The outfield walls in Citizen's Bank Park must seem imaginary. That's how close, how real, how human this Phillies team feels.
You wonder what would happen if you pricked most players' fingers. Would they even bleed?
Shane Victorino bled yesterday, sharing his struggle with attention deficit hyperactive disorder (ADHD) on The Herd with Colin Cowherd. It's rare that athletes own their baggage, behaviors, choices and consequences that are within their control.
It's another entirely when they advertise congenital deficiencies.
It's unheard of.
With most clubs, you wonder why jerseys aren't sprinkled with dollar-sign insignia. The guys wearing them are practically consumerism personified.
But not the Phillies.
Not with Cliff Lee. Item No. 1 on Lee's 2010 winter wish list wasn't mega bucks. It wasn't even geography. Granted, there were other non-baseball factors, like Yankee fans badgering someone they didn't realize was Kristen Lee, Cliff's wife. That, and the appeal of a Phillie locker room of mostly former Lee teammates.
But at the top was access to the Children's Hospital of Philadelphia (CHOP), among the nation's best research facilities for treating rare child illnesses, like the leukemia that struck Lee's son, Jaxon, when he was five months old, boding a 30 percent chance of survival.
Do you think the Phillies feel more human than the average pro sports team?
Granted, Lee got his, and inked a six-year, $120 million deal with his formerly-former club. But with the offers held under his nose—the Yankees threw a seventh year and at least $20 million on top—you realize this wasn't a hometown discount.
It was a human discount.
It was exactly what former-Phil Jayson Werth wouldn't take. Seven years and $126 million was too much to walk away from, even if it meant willingly filing into to baseball's glue factory, where pennant hopes, hot Junes and, in Werth's case, above-average talent go to wilt. All you need to know: Manager John Riggleman retired yesterday after the Nationals won their 11th of 12 games, because management wouldn't pick up his option.
That's a trade-off 99 percent of this roster doesn't go for.
This are real people, with real problems and considerations and impulses. When a tornado tore through his hometown in Chotcaw County, Miss., Roy Oswalt flung the chalk bag and contractual obligations on the mound, tending to his scared-stiff wife and kids.
“Baseball is a gift...but this comes third or fourth on my list,” he said. “I could walk away from the game today and be happy. As long as you have your family, they're going to be there a lot longer than the game will be. A lot of people don't look it that way, a lot of people think this is who you are as a person. It's not....Baseball doesn't mean more than my family for sure.”
That quote was what happens when life gets too heavy to lift (At least for the few more authentic than a Beverly Hills bust line). If there is an exception, a model for how anyone might act—like the New Orleans Saints in the Katrina aftermath; or Haitian first, Indianapolis Colt second, Pierre Garçon---that's it.
But even Oswalt's known for being somewhat homey. His player card makes you wonder whether he kicks up dirt after balls, or lets an "aw, shucks," slip after walks. He just seems that outstandingly regular.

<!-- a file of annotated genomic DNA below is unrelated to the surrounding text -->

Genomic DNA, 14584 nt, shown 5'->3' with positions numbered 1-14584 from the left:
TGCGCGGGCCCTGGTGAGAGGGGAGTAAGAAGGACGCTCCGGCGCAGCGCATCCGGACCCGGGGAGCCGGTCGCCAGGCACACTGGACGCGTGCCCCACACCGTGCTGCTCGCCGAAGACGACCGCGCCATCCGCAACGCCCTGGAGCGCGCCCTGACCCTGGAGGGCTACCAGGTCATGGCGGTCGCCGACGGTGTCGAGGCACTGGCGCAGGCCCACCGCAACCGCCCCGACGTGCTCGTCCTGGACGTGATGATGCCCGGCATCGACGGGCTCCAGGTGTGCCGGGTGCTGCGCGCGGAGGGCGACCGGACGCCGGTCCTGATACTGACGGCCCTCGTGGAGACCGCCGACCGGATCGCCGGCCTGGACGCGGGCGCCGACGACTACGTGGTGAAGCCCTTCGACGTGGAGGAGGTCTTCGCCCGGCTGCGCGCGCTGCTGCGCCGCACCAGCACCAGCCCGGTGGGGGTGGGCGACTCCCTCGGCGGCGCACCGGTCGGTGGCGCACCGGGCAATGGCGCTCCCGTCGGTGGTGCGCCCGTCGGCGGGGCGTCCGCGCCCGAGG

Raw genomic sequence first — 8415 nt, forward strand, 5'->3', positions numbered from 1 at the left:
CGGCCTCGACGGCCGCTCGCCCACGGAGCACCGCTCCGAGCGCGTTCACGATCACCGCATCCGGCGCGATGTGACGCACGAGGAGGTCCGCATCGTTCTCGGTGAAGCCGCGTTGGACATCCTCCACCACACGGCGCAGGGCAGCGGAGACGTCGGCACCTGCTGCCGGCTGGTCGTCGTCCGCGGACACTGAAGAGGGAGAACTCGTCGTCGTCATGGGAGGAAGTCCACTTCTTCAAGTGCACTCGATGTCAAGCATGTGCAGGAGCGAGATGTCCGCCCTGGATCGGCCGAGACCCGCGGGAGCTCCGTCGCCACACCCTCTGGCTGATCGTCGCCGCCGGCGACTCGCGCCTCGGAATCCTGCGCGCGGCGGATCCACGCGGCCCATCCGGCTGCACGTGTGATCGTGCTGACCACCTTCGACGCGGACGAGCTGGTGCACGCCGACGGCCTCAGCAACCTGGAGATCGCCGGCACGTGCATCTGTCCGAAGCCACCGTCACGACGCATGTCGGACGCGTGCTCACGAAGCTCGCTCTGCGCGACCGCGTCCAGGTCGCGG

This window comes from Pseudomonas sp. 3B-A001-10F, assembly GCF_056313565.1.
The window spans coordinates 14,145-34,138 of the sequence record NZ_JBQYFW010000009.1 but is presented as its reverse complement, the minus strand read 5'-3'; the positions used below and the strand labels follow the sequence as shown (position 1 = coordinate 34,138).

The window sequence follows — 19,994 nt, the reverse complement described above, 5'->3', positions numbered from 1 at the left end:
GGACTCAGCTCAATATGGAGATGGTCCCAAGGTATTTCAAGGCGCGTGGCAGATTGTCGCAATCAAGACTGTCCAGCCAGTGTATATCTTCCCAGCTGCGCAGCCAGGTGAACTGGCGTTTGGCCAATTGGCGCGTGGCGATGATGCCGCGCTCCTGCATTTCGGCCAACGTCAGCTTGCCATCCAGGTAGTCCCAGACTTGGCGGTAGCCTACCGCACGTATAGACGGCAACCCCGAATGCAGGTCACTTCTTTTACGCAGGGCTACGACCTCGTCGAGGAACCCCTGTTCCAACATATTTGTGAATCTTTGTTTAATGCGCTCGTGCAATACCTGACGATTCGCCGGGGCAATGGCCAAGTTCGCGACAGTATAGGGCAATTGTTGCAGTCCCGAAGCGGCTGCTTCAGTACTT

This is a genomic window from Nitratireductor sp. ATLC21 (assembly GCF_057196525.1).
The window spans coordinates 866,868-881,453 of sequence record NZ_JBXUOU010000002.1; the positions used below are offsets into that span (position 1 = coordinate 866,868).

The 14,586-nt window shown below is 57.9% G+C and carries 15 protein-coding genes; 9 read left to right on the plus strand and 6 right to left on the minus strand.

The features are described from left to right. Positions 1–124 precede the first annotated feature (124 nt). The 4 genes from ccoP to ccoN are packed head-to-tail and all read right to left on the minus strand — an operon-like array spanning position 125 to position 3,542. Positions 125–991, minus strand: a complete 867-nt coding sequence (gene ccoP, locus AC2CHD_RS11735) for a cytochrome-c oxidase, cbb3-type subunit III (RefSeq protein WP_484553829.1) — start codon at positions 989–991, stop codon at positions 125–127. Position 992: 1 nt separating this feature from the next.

If you want a reason feels easier to get into President Obama's laptop than Citizen's Bank—couldn't even find out how many consecutive sellouts it's had—that's why. Or why a Facebook poll tapped the Fightins as baseball's most endeared franchise.
It's because Philadephians can relate. I'm not about to go all "American Dream" on you, but for a franchise so hapless for so long to take off, it makes us wonder what's in store for our lives. What's unexpected. What's immeasurable. What's invaluable.
Bluest-collar hand of all the major cities, meet your (baseball) glove. That's how this team fits.
Granted, Philly hammers who it dubs underachievers. When Ryan Howard's bat took a nap on his shoulder on the last pitch of Game 6 of the NLCS, he got killed for buckling in the clutch. For a city who labors and scraps and bleeds for its money, it expects the same of stars who bank five-year, $125 million extensions on top of three-year, $54 million deals.
In other words: It likens stars to streetwalkers.
For some, it's space-shuttle-touching-down-to-earth coolness, like Chase Utley's humility that spews quotes like these:
“I know it sounds stupid and cliche, but I just want to get better," he said, well after he was Chase Utley. "I want to keep improving.”
For others, it's simpler, maybe even more superficial. Cole Hamels can deal—he's 9-3 and tied for third in the National League with a 2.51 ERA—but that's not what makes a certain demographic fall over themselves.
And for every heartthrob, there's a machine, the Phillies' being Roy Halladay, tied with Hamels in both wins and ERA and self-prided for pulling into the stadium at 4:30 a.m. most mornings.
But no one, not even the Nikon focused Halladay, gets too big for his red pinstripes. Not at the top, with a Jimmy Rollins who opened contract talks with a more reasonable three-year, $39 million ask than Derek Jeter did for his twilight deal. Not on the bottom-most rung, either. Dom Brown knows that until he hits, he's just hype.
There's just no room for it. Or fillers. Or pomp. Or pretense.
Not with so much that's so real.